A Budapest in London

Last year’s election victory for Poland’s  Law and Justice party  is the latest expression of what some commentators have called an ‘authoritarian turn’ in  Eastern Europe.   The leader of Law and Justice, JarosÅ‚aw KaczyÅ„ski is a xenophobic nationalist and a great admirer of Hungary’s Viktor Orbán, a politician cut from similar cloth.  In 2011 KaczyÅ„ski responded to electoral defeat with a promise to ‘have a Budapest in Warsaw.’

Since its victory last November, Law and Justice has been showing what it meant by this. It has appointed its own judges from the constitutional court, undermined the civil service and passed a new media law  bringing the state tv and radio under its direct control.   Law and Justice, like Orban’s Fidesz party, clearly wants to govern for a long time, and it isn’t too bothered about what it has to do to achieve this.

Some commentators have seen this authoritarian surge as an Eastern European phenomenon at odds with with Western Europe’s liberal traditions. The Organization for Security and Co-operation in Europe has expressed its ‘deep concern’ about the Polish media bill.    None other than George Soros has accused KaczyÅ„ski and Orbán of ‘trying to reestablish the kind of sham democracy that prevailed in the period between the First and Second World Wars in Admiral Horthy”s Hungary and Marshal PiÅ‚sudski”s Poland.’

Such concerns are certainly justified, but they shouldn’t be limited to Eastern European governments. Take Lord Snooty and His Pals.  Clearly drunk on its massive 12-seat majority, the Tory government has undertaken a number of alarmingly undemocratic measures in recent months to silence dissent and protest and ensure that it remains in power for a very long time.

Consider, for example, its forthcoming  Trade Union Bill, which makes it virtually impossible to strike and will also cut funding to the Labour Party.  Or the government’s proposal  to ban local councils, public bodies – and even student unions – from setting up local campaigns or political boycotts.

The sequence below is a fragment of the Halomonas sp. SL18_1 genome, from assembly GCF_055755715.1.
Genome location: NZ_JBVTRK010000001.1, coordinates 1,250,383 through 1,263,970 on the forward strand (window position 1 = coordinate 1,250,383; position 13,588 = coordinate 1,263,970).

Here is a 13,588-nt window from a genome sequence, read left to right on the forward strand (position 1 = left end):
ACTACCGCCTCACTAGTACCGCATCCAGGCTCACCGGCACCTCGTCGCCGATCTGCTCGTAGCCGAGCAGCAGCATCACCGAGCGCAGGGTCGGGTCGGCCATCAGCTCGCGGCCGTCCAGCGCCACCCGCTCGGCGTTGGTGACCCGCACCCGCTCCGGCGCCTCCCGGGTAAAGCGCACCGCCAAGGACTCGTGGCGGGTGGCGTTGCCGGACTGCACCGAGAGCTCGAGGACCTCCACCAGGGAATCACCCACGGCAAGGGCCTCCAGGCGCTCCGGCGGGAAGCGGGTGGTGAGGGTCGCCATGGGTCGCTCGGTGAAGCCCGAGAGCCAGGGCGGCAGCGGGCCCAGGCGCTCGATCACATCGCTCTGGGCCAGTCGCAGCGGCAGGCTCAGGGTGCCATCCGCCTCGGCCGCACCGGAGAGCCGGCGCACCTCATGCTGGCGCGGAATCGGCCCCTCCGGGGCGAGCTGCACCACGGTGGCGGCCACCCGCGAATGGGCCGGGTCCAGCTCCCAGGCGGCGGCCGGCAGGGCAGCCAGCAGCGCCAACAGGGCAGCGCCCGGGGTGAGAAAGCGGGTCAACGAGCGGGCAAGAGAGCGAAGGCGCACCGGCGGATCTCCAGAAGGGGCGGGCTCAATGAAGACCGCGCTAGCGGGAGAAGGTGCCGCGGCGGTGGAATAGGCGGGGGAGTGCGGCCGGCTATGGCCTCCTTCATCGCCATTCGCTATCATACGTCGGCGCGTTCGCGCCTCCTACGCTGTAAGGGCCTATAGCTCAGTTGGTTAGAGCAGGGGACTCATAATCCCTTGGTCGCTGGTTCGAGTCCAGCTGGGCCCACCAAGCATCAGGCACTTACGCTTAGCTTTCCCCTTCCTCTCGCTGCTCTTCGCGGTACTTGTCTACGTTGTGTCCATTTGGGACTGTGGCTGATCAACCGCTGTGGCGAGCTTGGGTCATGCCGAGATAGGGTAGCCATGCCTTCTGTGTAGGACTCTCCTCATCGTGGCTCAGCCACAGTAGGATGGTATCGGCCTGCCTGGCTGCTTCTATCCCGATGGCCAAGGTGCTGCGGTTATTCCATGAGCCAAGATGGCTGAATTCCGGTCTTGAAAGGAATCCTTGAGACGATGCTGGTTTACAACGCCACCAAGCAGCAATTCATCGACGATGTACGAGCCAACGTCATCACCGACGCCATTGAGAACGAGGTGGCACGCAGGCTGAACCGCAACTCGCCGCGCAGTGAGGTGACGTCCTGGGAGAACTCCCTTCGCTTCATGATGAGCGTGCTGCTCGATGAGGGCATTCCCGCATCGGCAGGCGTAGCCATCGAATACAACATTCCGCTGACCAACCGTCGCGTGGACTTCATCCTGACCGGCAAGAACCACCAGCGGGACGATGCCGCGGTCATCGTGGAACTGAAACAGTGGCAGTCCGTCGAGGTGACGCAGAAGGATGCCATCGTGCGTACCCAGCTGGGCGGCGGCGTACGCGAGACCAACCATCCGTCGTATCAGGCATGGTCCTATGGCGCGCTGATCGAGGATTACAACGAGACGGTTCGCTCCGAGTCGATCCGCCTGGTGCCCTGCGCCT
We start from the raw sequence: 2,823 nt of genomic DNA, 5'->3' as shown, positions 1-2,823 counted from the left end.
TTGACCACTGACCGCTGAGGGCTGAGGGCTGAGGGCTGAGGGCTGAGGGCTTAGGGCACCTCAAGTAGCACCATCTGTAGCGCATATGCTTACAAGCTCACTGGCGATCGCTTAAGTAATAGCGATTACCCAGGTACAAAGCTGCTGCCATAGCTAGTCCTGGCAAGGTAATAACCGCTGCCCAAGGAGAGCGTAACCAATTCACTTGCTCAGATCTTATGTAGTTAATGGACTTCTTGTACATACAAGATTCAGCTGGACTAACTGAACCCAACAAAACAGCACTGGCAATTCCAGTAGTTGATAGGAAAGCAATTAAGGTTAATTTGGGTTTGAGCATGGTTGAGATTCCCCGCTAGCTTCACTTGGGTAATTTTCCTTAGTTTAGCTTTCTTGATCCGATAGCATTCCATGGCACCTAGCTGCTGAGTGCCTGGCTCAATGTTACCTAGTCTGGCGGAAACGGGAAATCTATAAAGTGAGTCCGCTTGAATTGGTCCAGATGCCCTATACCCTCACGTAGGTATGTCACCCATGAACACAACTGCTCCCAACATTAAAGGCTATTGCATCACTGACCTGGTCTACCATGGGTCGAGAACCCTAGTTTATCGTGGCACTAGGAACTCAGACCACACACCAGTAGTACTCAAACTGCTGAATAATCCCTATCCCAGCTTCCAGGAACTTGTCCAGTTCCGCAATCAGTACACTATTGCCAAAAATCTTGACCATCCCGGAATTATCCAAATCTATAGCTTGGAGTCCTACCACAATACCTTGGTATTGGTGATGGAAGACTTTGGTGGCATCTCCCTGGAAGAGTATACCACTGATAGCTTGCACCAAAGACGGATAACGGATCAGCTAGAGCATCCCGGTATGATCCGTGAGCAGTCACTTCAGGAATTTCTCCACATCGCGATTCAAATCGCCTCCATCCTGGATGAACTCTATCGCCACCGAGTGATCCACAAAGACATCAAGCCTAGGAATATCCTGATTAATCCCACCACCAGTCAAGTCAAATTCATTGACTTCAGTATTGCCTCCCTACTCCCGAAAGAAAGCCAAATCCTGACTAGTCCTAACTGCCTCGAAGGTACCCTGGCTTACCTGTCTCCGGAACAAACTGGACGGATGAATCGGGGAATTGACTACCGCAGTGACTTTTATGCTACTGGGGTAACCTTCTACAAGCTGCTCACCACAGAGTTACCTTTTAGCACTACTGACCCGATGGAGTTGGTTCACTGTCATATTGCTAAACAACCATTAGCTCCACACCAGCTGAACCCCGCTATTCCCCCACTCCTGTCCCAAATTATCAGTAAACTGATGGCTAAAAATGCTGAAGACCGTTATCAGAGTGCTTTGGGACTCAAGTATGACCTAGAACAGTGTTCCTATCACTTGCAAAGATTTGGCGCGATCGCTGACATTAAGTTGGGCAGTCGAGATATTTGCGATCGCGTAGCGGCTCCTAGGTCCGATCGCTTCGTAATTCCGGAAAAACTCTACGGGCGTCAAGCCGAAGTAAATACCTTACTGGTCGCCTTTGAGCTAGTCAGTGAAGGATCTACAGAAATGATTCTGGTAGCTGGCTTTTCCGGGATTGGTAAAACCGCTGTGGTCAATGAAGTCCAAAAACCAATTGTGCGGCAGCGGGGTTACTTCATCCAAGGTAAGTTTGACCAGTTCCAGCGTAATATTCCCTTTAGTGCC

If this atrocious law comes into effect, any council that boycotts arms traders,companies involved in fossil fuels, fracking, tobacco or goods sold by Israeli settlements will incur ‘severe penalties.’

According to the Independent today,  ‘ Senior government sources said they were cracking down on town-hall boycotts because they “undermined good community relations, poisoned and polarised debate and fuelled anti-Semitism”.’

That, ladies and gentlemen, is the kind of blatant lying that a government will indulge in when it no longer cares whether you know  it’s lying or not.   How can a local campaign against an arms company undermine good community relations?  How does it poison and polarise debate if you boycott a corporation that your local representatives regards as unethical?

As for the suggestion that boycotts of Israeli goods have ‘fuelled anti-Semitism’, that is just another vacuous lie piled on top of the others.  It’s clear that this law is partly intended to neutralize and shut down the the Boycott, Divestment and Sanctions campaign, and criminalising protests against Israel are far more likely to fuel ‘Jewish conspiracy’ fantasies than boycotts aimed at halting Israeli colonisation of the West Bank and the ongoing oppression of the Palestinians.

According to Cabinet Minister Matt Hancock:

“The new guidance on procurement combined with changes we are making to how pension pots can be invested will help prevent damaging and counter-productive local foreign policies undermining our national security.”

The arrogance of that statement is as breathtaking as its blinkered stupidity.  So now this government of clowns has decided that criticism of Israel undermines national security. How exactly?  Don’t ask, because its not for you to question matters related to national security.  Only Lord Snooty and His Visionary Pals can do that.   And only they can decide  which ‘local foreign policies’ they deem to be ‘damaging and counter-productive’ and which ones local councils,quangos and universities are allowed to support.